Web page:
Teenage sentiments and ideological morality aside, there was another reason why Chinese people fell so hard for “Titanic”: the trope of tragic love story. While it may be viewed as somewhat overly dramatic in the West, tragedy is a common feature of most works of great narrative art in China, ranging from the classic romance “Liang Shanbo and Zhu Yingtai” (梁山伯与祝英台) to the soul-crushing “To Live.”
Over the past 14 years, “Titanic”’s influence (not to mention impact) seems only to have multiplied, as evidenced by its box office reception… and the girl who sat next to me at my 3D viewing, sobbing quietly as Celine Dion’s voice soared over “My Heart Will Go On.” A big part of this, of course, is nostalgia—for much of the audience, the 3D version has rekindled the innocence not only of their own youth, but of a younger, less commercial, and less worldly China.
“This movie impresses me with the memories of the passing years rather than its special effects,” commented one audience member in an online report. “I have different thoughts on the movie watching it again after 14 years. The puppy love is beautiful, but how long in reality can the talents of a poor guy win the heart of a beauty?”
It’s a sentiment that’s especially relevant today, as China is busy having a collective heart attack over the idea that its women have begun prioritizing money over love—as exemplified by the woman on a dating show who in 2010 said that she’d “rather cry in a BMW than smile on the back of a bike.”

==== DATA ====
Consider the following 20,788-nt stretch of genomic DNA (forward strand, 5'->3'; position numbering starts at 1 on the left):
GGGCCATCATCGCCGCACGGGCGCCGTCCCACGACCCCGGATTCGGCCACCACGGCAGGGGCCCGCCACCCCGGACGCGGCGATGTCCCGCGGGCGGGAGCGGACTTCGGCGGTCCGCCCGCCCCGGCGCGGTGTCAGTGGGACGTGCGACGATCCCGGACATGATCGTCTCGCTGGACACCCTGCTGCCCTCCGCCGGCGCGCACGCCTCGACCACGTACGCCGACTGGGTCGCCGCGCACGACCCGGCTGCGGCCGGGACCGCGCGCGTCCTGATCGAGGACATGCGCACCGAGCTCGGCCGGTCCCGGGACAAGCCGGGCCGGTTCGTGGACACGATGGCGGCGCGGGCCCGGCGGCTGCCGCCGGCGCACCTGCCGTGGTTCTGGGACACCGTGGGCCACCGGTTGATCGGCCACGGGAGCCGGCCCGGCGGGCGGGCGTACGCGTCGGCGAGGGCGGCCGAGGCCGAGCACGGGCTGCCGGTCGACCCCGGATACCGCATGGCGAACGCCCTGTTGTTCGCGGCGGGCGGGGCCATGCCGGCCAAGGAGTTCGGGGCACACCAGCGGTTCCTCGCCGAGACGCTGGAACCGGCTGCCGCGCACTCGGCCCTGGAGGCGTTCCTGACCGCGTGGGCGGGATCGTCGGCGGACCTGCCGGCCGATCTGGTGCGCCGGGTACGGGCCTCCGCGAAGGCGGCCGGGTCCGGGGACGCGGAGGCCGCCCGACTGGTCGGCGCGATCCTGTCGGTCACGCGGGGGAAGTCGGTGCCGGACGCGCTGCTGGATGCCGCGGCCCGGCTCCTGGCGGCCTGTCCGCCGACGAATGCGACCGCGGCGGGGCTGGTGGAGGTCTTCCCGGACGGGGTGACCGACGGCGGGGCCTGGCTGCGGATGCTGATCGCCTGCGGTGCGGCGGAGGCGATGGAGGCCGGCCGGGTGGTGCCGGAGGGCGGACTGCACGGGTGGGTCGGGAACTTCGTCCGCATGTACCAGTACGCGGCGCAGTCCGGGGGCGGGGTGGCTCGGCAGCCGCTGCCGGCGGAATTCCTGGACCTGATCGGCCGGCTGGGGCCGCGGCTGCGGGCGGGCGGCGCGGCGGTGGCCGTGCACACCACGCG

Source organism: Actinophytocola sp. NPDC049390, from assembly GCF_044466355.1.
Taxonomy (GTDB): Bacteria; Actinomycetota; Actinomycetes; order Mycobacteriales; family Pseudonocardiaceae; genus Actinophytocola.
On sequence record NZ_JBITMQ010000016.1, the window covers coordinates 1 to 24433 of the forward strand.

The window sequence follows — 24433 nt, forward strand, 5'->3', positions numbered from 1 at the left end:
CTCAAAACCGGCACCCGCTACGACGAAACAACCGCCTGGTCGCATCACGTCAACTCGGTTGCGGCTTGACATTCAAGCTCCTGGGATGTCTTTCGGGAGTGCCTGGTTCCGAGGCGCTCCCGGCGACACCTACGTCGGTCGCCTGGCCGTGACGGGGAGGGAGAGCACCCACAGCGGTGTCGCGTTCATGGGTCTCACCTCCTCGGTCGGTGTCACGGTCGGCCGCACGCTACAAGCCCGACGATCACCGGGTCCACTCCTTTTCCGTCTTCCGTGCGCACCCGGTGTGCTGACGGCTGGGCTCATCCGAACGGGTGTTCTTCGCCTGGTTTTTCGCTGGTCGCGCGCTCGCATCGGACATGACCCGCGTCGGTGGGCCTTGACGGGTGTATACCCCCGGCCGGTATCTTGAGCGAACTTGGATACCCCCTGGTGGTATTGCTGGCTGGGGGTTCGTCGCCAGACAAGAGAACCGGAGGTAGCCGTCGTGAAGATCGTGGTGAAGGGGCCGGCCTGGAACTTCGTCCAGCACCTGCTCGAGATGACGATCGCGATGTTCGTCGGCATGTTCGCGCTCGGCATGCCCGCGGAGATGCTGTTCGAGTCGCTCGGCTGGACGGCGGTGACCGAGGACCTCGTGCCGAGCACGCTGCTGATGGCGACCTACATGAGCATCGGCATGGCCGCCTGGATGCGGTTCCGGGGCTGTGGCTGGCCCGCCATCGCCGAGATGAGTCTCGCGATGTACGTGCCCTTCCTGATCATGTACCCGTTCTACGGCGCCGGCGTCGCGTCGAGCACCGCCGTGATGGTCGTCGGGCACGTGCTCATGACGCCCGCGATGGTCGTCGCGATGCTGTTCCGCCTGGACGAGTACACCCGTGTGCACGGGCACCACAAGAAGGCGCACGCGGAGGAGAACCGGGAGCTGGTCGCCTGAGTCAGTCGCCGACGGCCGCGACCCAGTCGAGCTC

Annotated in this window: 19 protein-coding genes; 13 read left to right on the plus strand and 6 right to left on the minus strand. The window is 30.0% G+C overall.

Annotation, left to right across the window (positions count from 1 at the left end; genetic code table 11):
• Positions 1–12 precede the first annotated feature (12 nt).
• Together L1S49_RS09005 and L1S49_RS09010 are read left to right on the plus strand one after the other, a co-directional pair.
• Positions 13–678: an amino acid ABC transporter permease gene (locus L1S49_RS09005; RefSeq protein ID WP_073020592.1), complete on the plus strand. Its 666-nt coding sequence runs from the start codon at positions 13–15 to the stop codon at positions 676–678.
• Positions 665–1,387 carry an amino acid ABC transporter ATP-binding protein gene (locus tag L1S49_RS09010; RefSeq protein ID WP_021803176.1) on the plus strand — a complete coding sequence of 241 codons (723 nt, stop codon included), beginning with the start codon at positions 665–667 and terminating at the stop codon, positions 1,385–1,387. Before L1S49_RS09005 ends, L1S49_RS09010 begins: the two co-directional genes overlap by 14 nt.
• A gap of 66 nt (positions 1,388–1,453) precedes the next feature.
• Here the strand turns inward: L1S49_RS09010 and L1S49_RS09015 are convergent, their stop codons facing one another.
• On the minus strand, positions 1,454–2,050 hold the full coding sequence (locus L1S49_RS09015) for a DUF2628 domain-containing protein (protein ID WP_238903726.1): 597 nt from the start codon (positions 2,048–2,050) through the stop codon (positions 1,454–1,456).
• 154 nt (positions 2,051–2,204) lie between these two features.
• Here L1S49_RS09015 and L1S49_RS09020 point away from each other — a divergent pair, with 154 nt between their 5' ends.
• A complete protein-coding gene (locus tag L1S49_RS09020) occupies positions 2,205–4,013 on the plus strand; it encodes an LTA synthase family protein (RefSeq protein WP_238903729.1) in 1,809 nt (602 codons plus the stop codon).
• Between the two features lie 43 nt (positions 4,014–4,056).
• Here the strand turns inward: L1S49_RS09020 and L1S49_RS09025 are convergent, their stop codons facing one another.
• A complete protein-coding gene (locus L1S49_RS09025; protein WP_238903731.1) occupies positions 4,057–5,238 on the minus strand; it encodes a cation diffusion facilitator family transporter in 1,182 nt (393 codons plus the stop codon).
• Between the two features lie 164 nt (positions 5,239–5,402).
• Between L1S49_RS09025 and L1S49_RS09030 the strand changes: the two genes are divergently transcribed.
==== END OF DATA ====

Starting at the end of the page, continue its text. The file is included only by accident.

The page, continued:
Remembering simpler times (or what people idealize into simpler times) has given many viewers a jolt from the kind of cynicism that has invaded a generation of young adults struggling for and against money, jobs and materialism.
“What I am watching is not 3D, but memories” (姐看的不是3D，是回忆), noted another commenter. “Forget the abridged naked scenes, the three-dimensional iceberg and the plot—my heart, that has been so long covered with dust, is shocked to life once again hearing those same lines by the same actors, and seeing the different responses to this disaster on the big screen.”
That commenter points to one aspect of China that remains as innocent now as it was in 1998—the “adult scenes” that our parents were then so afraid of. If you recall, one of the climactic scenes shows Jack sketching a naked Rose, who in the original China release was only shown from the back. Fourteen years later, viewers were again disappointed to be shown a chaste version of the scene—though we perhaps understood a bit better why our parents didn’t want to take us. Of her first viewing, my colleague Ling said the only thing she remembers is hearing the irritated voice of a kid asking, “Mom, why you keep covering my eyes with your hand?”
For a movie with a little less “I want you to draw me like your French girls” and a little more grit, check out “The Flowers of War.”